The American Journal of Digestive Diseases

, Volume 14, Issue 9, pp 655–677 | Cite as

Current concepts of peptic ulceration

  • S. P. Bralow
Progress Report


These observations support the theory that peptic ulceration results from failure of adequate local repair to mucosal injury. The resultant ulcer may be acute or chronic depending upon the duration of the stress or the mucosal contact of the irritative substance and on the ability of the local tissue to achieve cellular homeostasis. The role of acid and pepsin secretion would be secondary, the substances exerting their destructive influence only on susceptible tissue. In 15–20% of the duodenal ulcer patients, chronic damage in the first portion of the duodenum may lead to partial pyloric obstruction resulting in enlargement of the stomach and hyperplasia of the parietal and peptic cell masses. Whether mild impairment of gastric emptying may stimulate continuous gastrin release from the antrum is not known as yet. Such stimulation may initiate further hyperplasia of the PCM and increase gastric secretion. In gastric lesions the apparent normal volume and low acidity of gastric secretion probably results from reabsorption of hydrogen ions through the damaged mucosa.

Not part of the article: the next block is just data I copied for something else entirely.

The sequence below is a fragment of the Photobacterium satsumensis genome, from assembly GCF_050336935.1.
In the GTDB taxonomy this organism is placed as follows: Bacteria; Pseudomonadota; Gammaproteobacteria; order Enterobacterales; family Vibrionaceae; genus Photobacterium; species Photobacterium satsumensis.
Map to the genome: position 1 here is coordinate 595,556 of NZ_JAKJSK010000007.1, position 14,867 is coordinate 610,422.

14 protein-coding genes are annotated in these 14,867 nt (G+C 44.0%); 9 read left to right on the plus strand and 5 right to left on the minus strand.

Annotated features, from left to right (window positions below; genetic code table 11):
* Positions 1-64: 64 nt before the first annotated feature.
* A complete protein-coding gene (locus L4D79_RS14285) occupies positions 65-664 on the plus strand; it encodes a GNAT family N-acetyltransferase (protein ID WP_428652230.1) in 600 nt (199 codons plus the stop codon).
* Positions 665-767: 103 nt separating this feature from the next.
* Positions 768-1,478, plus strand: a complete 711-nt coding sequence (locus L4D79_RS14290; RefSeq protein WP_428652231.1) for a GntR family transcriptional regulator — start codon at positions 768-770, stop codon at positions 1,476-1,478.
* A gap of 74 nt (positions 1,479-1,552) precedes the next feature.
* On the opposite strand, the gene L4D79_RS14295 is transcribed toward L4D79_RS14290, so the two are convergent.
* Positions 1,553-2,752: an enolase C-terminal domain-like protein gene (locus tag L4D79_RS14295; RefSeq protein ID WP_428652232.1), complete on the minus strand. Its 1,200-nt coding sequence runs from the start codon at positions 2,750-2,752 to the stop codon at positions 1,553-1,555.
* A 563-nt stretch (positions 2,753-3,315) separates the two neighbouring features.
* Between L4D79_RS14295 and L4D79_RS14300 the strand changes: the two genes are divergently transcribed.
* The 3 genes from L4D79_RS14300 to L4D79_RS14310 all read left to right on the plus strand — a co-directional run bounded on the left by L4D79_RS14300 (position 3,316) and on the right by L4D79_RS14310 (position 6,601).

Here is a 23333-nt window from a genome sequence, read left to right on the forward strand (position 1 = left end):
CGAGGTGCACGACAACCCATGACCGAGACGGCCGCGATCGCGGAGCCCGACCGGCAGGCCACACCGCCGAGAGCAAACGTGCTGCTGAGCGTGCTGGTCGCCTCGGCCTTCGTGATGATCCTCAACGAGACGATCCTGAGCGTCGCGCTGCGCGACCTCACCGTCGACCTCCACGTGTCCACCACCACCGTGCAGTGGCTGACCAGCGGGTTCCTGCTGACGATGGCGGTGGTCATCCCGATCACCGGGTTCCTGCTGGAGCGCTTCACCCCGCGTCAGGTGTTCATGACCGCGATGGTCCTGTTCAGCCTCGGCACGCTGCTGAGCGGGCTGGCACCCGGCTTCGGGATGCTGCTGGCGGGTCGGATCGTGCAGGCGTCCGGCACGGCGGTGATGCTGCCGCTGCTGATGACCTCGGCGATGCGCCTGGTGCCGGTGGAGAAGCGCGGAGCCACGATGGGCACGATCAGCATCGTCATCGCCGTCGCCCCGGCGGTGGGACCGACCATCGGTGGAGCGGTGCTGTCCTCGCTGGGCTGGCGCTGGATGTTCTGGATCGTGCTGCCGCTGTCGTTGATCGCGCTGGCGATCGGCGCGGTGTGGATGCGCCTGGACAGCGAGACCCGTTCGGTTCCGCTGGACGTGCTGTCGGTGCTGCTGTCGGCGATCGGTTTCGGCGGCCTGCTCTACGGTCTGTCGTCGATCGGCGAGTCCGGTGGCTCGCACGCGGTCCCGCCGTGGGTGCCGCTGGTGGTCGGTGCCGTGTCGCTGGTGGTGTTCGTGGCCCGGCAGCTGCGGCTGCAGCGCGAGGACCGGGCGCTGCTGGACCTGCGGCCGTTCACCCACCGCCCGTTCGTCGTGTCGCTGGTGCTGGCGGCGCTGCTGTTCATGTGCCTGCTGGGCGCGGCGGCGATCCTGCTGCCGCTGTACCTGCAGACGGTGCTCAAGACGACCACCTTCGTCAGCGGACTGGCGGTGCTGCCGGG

It is extremely difficult to review the controversial literature pertaining to peptic ulcer genesis without concluding as did an editorial writer forLancet: “He, who investigates the etiology and behavior of peptic ulcer must be prepared for a poverty of rewards such as plagues few other areas of medical research.”123 To compensate for this frustration, we have postulated our own theory based on the inability of the mucosa to maintain cellular homeostasis following mucosal injury.


Peptic Ulcer Duodenal Ulcer Gastric Secretion Mucosal Injury Cellular Homeostasis 
These keywords were added by machine and not by the authors. This process is experimental and the keywords may be updated as the learning algorithm improves.


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Copyright information

© Hoeber Medical Division • Harper & Row 1969

Authors and Affiliations

  • S. P. Bralow
    • 1
  1. 1.From the Department of Medicine, Gastrointestinal SectionTemple University School of MedicinePhiladelphia

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